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International students make connections through ELL

Newcommers+who+test+into+the+ELL+class+get+help+with+their+classes+and+English+language+acquisition.
Newcommers who test into the ELL class get help with their classes and English language acquisition.

Newcommers who test into the ELL class get help with their classes and English language acquisition.

Nihal Karim

Nihal Karim

Newcommers who test into the ELL class get help with their classes and English language acquisition.

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For Rebecca Shentu, Manon Llorach, and Sarah Tocatlian, moving to a new country was just the beginning of a new journey.

The transition from middle school to high school can be tough, but it is even harder for those who are transitioning from one country to another. Many international students at Carlmont moved to the Bay Area at the beginning of high school.

“I moved here from China about two years ago when I was a freshman,” said Shentu, a junior.

According to the California Department of Education (CDE) Data Reporting Office, Carlmont had 84 international students during the 2016-17 school year, making up 4 percent of the school population.

“Carlmont has the smallest, yet most diverse population of international students compared to other schools in the district,” said Gregg Patner, an administrative vice principal at Carlmont.

Though English is taught in many schools around the world, most international students learn English from non-native speakers and, therefore, feel unprepared to speak fluently here.

“I didn’t speak English when I first came here in fourth grade,” said Llorach, a junior. “It took me about two to three years to speak fluently, but I was still worried about my accent.”

In addition, Reclassified Fluent English Proficient (RFEP) students made up 13 percent of the Carlmont population during the 2016-17 school year. According to the Union School District, RFEP students are international students who became fluent in English and are now put into regular English classes.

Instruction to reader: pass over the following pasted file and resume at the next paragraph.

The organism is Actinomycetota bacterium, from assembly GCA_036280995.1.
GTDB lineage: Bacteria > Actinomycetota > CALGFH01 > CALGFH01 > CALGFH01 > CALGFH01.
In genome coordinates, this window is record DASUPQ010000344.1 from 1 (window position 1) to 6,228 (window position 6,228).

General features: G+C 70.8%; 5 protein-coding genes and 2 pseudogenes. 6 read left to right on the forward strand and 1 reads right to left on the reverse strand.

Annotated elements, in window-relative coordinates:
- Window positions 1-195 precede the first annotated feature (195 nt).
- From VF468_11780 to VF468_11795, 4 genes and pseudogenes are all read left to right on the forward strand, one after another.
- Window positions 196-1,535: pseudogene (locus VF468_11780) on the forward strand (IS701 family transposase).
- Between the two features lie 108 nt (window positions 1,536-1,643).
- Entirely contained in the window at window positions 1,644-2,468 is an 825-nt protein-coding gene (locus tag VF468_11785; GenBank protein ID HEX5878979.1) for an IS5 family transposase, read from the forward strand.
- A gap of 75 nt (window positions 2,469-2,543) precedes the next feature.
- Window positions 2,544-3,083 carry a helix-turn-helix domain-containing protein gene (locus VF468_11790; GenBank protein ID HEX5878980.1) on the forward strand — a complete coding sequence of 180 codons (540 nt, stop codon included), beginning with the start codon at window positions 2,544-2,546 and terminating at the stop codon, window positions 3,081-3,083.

When first arriving in the U.S., international students can find it difficult to fit in with their peers because of their English speaking abilities. Both Llorach and Tocatlian said that their accents made it harder for them to fit in with their classmates.

“I lived in England before moving here, so I had an accent when I went to school,” said Tocatlian, a senior. “Going to a new school is hard, especially if you sound different.”

Language barriers can be a problem not only in social situations but also in academic ones. Many of the classes that students take, such as science or history, don’t offer language help inside the classroom and are designed for fluent speakers.

“Students have to take mainstream classes, and sometimes teachers assume that they know more than they actually do,” said Theresa Torres, a school counselor at Carlmont. “We have a classroom aid, but they can’t be in multiple places at once.”

The ELL (English Language Learners) class is where the international students start when they begin attending Carlmont; it helps the students learn English and provides help with homework.

Since the ELL class is not a college-preparatory (CP) English class, international students might find it harder to meet the A-G requirements needed to get into Universities of California (UC) and California State Schools (CSU).

“In order to meet the A-G requirements, all students need to take at least four years of English, but unlike ELL-ELD (English Language Development) three, ELL-ELD one and two don’t fulfill those requirements,” Torres said. “This means that some students will have to take English classes at summer school in order to fulfill the A-G requirements.”